Lab Description

The Marine Mammal Institute's Whale Habitat, Ecology and Telemetry (WHET) lab has pioneered the development of satellite-monitored radio tags to study the movements, critical habitats, and dive characteristics of free-ranging whales and dolphins around the world. Since the first deployment of a satellite tag on a humpback whale off Newfoundland, Canada, in 1986, the WHET lab has tagged a total of 462 whales from 11 different species. This work has led to the discovery of previously unknown migration routes and seasonal distribution (wintering and summering areas), as well as descriptions of diving behavior.

The WHET lab primarily focuses on endangered whale species whose distribution, movements, and critical habitats (feeding, breeding, and migration areas) are unknown for much of the year. Decision-makers use this valuable information to manage human activities that may jeopardize the recovery of endangered whale populations.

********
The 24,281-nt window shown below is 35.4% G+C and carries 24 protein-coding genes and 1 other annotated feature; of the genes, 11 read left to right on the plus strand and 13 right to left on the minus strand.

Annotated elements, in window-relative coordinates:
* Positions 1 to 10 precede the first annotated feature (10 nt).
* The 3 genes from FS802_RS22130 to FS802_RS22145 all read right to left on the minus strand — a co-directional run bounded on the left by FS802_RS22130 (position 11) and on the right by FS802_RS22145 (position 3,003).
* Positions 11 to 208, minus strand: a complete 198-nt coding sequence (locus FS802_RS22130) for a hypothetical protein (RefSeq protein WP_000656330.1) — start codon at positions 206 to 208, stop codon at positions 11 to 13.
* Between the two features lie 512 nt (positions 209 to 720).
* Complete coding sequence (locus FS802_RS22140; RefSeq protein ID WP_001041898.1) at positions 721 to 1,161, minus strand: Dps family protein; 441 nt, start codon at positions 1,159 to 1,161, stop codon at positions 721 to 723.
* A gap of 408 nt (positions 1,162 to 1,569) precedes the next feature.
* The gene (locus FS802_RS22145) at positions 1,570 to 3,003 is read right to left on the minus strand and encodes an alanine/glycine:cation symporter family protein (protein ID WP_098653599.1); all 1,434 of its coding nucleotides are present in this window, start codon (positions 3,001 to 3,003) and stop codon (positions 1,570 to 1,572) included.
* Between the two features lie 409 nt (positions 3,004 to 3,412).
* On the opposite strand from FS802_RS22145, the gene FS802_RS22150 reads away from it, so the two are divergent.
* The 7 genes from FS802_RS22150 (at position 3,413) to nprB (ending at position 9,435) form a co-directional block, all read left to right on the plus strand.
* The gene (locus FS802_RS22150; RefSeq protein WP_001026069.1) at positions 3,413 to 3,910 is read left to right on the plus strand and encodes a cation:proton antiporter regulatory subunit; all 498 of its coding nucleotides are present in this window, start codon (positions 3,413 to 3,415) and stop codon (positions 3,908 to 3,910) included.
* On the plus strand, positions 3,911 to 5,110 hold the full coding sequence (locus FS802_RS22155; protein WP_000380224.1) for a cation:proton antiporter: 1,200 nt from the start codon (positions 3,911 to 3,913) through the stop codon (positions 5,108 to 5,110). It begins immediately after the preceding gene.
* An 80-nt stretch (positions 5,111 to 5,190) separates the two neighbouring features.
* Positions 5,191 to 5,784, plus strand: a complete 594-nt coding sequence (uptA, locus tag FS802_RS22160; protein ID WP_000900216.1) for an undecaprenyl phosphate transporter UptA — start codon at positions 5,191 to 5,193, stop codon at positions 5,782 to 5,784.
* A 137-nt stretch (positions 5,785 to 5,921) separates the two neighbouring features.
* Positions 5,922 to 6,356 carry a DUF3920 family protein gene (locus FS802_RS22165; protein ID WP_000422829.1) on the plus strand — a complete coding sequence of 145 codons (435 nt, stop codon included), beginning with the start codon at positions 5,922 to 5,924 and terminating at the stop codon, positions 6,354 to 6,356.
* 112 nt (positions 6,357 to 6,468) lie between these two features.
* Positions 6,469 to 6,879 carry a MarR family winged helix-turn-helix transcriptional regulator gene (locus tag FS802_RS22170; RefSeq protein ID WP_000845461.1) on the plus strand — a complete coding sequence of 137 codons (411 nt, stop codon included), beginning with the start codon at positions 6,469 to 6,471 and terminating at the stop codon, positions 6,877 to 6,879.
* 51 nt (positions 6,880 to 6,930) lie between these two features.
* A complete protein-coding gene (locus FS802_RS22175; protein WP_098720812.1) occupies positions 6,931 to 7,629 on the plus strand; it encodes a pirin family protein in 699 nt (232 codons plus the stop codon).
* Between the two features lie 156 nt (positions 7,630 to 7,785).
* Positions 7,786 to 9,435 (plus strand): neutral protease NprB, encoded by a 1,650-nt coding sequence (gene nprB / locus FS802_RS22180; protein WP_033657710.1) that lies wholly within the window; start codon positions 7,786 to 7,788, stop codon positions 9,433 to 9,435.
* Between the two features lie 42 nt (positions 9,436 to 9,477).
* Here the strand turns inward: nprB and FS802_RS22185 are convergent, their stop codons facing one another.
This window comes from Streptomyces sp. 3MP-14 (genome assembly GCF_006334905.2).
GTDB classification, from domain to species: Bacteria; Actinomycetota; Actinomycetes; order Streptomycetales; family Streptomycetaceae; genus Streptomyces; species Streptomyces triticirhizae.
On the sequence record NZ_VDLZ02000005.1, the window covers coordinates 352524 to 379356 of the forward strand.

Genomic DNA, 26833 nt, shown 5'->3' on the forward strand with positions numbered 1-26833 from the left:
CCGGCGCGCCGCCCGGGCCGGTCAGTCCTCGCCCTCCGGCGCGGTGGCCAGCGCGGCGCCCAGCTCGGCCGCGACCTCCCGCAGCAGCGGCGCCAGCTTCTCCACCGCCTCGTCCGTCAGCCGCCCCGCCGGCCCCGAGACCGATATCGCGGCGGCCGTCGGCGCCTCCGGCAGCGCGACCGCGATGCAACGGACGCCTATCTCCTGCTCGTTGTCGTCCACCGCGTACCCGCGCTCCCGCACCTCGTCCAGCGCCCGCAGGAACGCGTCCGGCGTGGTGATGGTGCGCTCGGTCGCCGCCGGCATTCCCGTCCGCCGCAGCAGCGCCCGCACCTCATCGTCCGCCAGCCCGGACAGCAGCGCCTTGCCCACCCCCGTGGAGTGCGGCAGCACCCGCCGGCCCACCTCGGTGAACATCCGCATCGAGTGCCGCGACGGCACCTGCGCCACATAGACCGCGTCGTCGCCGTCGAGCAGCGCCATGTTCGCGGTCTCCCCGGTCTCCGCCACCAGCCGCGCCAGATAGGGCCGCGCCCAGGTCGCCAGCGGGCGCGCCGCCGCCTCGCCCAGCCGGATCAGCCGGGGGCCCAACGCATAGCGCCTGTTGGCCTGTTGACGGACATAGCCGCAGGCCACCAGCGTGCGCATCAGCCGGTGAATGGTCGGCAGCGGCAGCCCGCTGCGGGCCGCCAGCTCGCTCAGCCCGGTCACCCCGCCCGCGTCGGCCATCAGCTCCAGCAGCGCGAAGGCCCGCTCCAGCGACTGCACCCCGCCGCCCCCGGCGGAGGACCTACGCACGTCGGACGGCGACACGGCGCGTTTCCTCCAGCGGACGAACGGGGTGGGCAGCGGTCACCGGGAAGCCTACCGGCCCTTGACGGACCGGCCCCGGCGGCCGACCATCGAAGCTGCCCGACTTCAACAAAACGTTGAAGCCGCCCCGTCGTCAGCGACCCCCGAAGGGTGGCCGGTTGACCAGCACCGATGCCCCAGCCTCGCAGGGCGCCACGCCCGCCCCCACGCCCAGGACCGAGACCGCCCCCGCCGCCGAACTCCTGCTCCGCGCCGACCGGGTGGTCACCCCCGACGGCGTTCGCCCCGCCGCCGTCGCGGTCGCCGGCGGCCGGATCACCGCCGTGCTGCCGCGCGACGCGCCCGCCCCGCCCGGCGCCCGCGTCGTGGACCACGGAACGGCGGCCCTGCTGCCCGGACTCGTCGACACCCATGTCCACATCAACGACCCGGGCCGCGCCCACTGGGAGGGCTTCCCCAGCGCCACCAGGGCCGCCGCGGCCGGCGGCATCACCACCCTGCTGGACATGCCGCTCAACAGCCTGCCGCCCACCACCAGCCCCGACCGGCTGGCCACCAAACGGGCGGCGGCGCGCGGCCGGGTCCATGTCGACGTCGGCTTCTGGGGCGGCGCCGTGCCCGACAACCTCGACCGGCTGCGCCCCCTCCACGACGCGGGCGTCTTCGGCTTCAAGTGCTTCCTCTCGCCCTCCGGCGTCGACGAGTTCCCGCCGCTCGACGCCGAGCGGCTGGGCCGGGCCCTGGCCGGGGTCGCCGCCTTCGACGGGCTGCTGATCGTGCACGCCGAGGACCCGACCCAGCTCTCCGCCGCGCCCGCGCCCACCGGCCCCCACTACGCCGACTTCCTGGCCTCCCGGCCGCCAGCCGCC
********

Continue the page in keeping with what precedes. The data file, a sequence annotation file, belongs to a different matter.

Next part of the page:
The objectives of the WHET lab’s telemetry studies are to:

  • Identify whale migration routes
  • Identify specific feeding and breeding grounds, if unknown
  • Characterize local whale movements and dive habits in both feeding and breeding grounds, and during migration
  • Examine the relationships between whale movements/dive habits and prey distribution, time of day, geographic location, or physical and biological oceanographic conditions
  • Provide surfacing-rate information that can be useful in the development of more accurate abundance estimations, or assessing whales’ reactions to human disturbance
  • Characterize whale vocalizations
  • Characterize sound pressure levels to which whales are exposed.
Principal Investigator(s)
Endowed Associate Professor in Whale Habitats, Department of Fisheries and Wildlife
Research Area(s)
  • Ecology
  • Marine Mammals
  • Marine Tools and Tech
  • Shifting Ecosystems
  • OSU